Sir Bob Salisbury, head of the Garibaldi School, in Mansfield, Nottinghamshire, has, over five years, introduced a system that links appraisal with pay. "We started with a cosy chat, then something in writing, then more specific targets - moving gradually forward into a culture of trust." He supports performance pay because "with ever decreasing amounts of money coming into schools, you've got to put the money where the energy is. It's the same everywhere you look."
A crucial part of establishing a national system of appraisal will be agreeing the criteria for assessment. Some in the profession want more clarity here; others, like John Dunford of the Secondary Heads Association, feel the Green Paper is already going into too much detail. He would like to see a simpler "national framework" for assessment, with schools left to manage it as they chose.
The Green Paper proposes two pay ranges for classroom teachers, with a performance threshold giving access to a new higher range for high-performing teachers. The aim is to reward very good teachers who wish to remain in the classroom rather than take on a management role.
New teachers showing outstanding ability may be placed on the "fast-track" scheme - the Government envisages 5 per cent of the profession going this route eventually. In return for extended contract time and a commitment to greater mobility, these teachers may move up the pay spine in double steps.
At point nine of the salary scale (about pound;22,410), teachers can apply to cross the performance threshold. A new teacher would normally reach point nine in around seven years, probably at the age of about 29. If successful, they receive an immediate salary increase of up to 10 per cent, and access to the upper pay spine which could extend from around pound;24,500 to pound;35,000. Further rises up this scale are, again, subject to annual appraisal.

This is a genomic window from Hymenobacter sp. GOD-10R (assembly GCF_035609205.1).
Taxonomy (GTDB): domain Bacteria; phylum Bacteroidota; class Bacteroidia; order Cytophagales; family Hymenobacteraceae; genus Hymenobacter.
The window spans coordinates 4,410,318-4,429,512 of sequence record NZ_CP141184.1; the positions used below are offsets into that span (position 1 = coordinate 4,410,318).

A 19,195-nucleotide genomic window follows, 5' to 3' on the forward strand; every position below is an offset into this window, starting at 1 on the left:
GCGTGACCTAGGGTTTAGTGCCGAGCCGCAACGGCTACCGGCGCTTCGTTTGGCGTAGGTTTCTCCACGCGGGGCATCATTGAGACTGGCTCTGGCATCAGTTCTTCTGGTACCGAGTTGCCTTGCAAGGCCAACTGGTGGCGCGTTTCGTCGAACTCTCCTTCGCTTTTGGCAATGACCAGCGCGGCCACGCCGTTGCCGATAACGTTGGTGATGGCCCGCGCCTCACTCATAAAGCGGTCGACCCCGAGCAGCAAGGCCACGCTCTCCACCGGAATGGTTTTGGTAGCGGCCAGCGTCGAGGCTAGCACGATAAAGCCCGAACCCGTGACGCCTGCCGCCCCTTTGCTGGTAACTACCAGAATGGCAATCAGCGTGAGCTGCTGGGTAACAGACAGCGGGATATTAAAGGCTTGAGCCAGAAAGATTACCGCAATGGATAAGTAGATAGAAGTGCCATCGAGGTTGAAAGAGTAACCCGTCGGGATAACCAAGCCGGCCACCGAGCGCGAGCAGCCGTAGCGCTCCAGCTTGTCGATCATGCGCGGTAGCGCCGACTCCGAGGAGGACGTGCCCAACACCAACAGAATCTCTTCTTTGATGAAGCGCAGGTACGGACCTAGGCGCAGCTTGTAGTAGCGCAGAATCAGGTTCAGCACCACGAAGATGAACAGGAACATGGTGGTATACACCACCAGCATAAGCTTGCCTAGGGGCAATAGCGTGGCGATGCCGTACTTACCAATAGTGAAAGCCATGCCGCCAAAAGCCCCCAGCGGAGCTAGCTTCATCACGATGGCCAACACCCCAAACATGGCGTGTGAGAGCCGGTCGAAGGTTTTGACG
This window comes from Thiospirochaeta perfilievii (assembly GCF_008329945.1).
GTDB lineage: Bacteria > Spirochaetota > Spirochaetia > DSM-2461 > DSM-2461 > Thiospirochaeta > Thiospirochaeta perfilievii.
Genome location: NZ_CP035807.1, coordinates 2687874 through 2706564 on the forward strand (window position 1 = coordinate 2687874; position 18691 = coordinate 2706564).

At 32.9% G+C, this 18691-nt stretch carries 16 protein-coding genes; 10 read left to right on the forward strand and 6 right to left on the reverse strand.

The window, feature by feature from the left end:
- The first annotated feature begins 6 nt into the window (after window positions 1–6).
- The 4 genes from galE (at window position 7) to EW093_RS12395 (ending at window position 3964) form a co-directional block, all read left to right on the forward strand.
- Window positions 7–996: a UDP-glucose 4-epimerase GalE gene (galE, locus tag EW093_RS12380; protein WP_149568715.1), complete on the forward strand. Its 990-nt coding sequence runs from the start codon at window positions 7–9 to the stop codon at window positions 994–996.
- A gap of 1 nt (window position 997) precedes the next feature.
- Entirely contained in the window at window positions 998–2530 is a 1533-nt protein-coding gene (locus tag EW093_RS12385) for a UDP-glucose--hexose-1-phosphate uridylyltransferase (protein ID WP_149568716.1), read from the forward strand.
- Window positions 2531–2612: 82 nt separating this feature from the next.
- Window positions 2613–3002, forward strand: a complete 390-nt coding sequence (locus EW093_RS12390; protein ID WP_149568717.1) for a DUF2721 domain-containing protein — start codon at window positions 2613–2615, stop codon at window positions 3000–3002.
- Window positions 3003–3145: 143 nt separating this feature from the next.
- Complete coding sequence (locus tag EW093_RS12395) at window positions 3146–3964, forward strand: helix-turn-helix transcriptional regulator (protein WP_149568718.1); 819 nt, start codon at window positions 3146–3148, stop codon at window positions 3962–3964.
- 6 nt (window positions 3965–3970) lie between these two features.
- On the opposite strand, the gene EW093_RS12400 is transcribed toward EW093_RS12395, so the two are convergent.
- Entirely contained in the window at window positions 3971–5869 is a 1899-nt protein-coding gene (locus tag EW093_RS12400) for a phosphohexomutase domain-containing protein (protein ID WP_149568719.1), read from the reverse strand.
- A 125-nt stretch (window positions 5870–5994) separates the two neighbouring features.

Almost 250,000 teachers will have reached point nine by September 1999. The Government expects "a significant proportion" of these to apply for threshold assessment, which would mean increased salaries for the successful candidates from September 2000. In a recent survey by the Association of Teachers and Lecturers only 32 per cent indicated they would be interested.
The Green Paper also proposes to place all leadership posts on a single pay spine, subsuming the existing spines for heads, deputies and advanced skills teachers (ASTs). The top points - up to pound;70,000 in particularly challenging situations, such as turning around a "failing" school - would be available only to heads. Heads and governing bodies will have discretion to appoint superteachers and leadership group teachers to stages on the new pay spine. Teachers in this group will not be covered by restrictions on working time.
Many teachers feel, again, that this new structure is unnecessarily complex. David Hart, general secretary of the National Association of Head Teachers, thinks fast-track teachers and ASTs are "gimmicks" that should be done away with. Kay Driver, of the Professional Association of Teachers, argues that the new pay structure does nothing to attract, and retain, bright graduates because the performance threshold comes too late - after seven years, in most cases - by which time many have already left the profession.
The Green Paper's grand scheme will stand or fail by the number of good teachers that schools can afford to reward with the higher salaries above the threshold. The Government has pledged pound;1 billion to fund the Green Paper proposals, but it remains unclear whether all this will go on teachers' salaries or be diverted into other bureaucratic costs, such as external advisers. Many fear that the money will be rationed, so that schools will find themselves simply unable to reward all their deserving teachers.
"If I thought 75 per cent of my staff could be rewarded, it would be a very different ball game," says Roger Perks, head of Baverstock School in Birmingham. "But I will have at least 18 teachers eligible for the performance threshold, and how do I identify which ones go forward and still keep the rest motivated?
"I don't believe performance pay will make the difference the Government wants. A whole new bureaucracy will grow up around it, taking us away from other things, and it will put a lot of emphasis on a few teachers only. How is that going to affect the destiny of my kids?"
ON THE FAST-TRACK
* It is expected that 'a significant proportion' of staff above salary point nine will move to the new higher threshold scale * Five per cent of new teachers are expected to go on the 'fast-track' route , jumping two salary points annually * In 199697, fewer than two-thirds of heads received the salary to which they were entitled. One explanation is that they felt uncomfortable taking rises not available to their staff.